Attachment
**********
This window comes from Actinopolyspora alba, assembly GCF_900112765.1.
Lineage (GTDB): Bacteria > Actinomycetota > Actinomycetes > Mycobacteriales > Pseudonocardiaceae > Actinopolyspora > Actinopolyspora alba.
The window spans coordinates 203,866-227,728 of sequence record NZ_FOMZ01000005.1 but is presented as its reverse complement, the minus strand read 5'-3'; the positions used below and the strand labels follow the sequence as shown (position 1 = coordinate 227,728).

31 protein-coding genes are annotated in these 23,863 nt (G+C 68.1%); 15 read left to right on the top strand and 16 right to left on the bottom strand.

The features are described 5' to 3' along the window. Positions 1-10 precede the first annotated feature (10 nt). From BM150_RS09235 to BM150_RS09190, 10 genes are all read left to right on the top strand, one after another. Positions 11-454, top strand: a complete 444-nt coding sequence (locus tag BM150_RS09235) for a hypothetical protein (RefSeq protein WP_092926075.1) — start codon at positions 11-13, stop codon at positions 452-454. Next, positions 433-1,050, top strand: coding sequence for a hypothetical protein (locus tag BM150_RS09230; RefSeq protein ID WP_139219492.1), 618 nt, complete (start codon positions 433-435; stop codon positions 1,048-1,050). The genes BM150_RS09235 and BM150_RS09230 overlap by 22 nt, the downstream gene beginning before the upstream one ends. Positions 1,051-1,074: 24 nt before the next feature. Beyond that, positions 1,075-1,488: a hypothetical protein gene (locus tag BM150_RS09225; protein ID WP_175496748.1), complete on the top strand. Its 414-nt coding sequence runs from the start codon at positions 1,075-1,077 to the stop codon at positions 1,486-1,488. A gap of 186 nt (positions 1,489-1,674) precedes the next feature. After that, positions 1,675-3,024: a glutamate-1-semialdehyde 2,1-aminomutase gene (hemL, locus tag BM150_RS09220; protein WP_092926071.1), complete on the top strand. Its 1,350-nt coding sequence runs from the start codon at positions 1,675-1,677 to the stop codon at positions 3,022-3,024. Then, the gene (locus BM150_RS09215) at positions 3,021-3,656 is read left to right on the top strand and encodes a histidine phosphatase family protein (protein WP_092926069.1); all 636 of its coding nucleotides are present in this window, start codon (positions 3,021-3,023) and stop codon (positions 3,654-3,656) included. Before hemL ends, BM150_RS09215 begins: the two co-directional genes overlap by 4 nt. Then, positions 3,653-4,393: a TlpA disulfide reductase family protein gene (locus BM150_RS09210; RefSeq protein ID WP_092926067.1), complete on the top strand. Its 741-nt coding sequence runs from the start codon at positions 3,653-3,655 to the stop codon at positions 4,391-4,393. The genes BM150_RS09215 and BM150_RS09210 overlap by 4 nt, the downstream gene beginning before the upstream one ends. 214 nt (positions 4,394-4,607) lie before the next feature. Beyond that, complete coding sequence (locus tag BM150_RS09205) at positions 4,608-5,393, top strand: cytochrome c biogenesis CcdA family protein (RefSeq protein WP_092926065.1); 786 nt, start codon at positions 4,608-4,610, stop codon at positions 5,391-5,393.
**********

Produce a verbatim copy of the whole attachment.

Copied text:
This window comes from Actinopolyspora alba, assembly GCF_900112765.1.
Lineage (GTDB): Bacteria > Actinomycetota > Actinomycetes > Mycobacteriales > Pseudonocardiaceae > Actinopolyspora > Actinopolyspora alba.
The window spans coordinates 203,866-227,728 of sequence record NZ_FOMZ01000005.1 but is presented as its reverse complement, the minus strand read 5'-3'; the positions used below and the strand labels follow the sequence as shown (position 1 = coordinate 227,728).

31 protein-coding genes are annotated in these 23,863 nt (G+C 68.1%); 15 read left to right on the top strand and 16 right to left on the bottom strand.

The features are described 5' to 3' along the window. Positions 1-10 precede the first annotated feature (10 nt). From BM150_RS09235 to BM150_RS09190, 10 genes are all read left to right on the top strand, one after another. Positions 11-454, top strand: a complete 444-nt coding sequence (locus tag BM150_RS09235) for a hypothetical protein (RefSeq protein WP_092926075.1) — start codon at positions 11-13, stop codon at positions 452-454. Next, positions 433-1,050, top strand: coding sequence for a hypothetical protein (locus tag BM150_RS09230; RefSeq protein ID WP_139219492.1), 618 nt, complete (start codon positions 433-435; stop codon positions 1,048-1,050). The genes BM150_RS09235 and BM150_RS09230 overlap by 22 nt, the downstream gene beginning before the upstream one ends. Positions 1,051-1,074: 24 nt before the next feature. Beyond that, positions 1,075-1,488: a hypothetical protein gene (locus tag BM150_RS09225; protein ID WP_175496748.1), complete on the top strand. Its 414-nt coding sequence runs from the start codon at positions 1,075-1,077 to the stop codon at positions 1,486-1,488. A gap of 186 nt (positions 1,489-1,674) precedes the next feature. After that, positions 1,675-3,024: a glutamate-1-semialdehyde 2,1-aminomutase gene (hemL, locus tag BM150_RS09220; protein WP_092926071.1), complete on the top strand. Its 1,350-nt coding sequence runs from the start codon at positions 1,675-1,677 to the stop codon at positions 3,022-3,024. Then, the gene (locus BM150_RS09215) at positions 3,021-3,656 is read left to right on the top strand and encodes a histidine phosphatase family protein (protein WP_092926069.1); all 636 of its coding nucleotides are present in this window, start codon (positions 3,021-3,023) and stop codon (positions 3,654-3,656) included. Before hemL ends, BM150_RS09215 begins: the two co-directional genes overlap by 4 nt. Then, positions 3,653-4,393: a TlpA disulfide reductase family protein gene (locus BM150_RS09210; RefSeq protein ID WP_092926067.1), complete on the top strand. Its 741-nt coding sequence runs from the start codon at positions 3,653-3,655 to the stop codon at positions 4,391-4,393. The genes BM150_RS09215 and BM150_RS09210 overlap by 4 nt, the downstream gene beginning before the upstream one ends. 214 nt (positions 4,394-4,607) lie before the next feature. Beyond that, complete coding sequence (locus tag BM150_RS09205) at positions 4,608-5,393, top strand: cytochrome c biogenesis CcdA family protein (RefSeq protein WP_092926065.1); 786 nt, start codon at positions 4,608-4,610, stop codon at positions 5,391-5,393.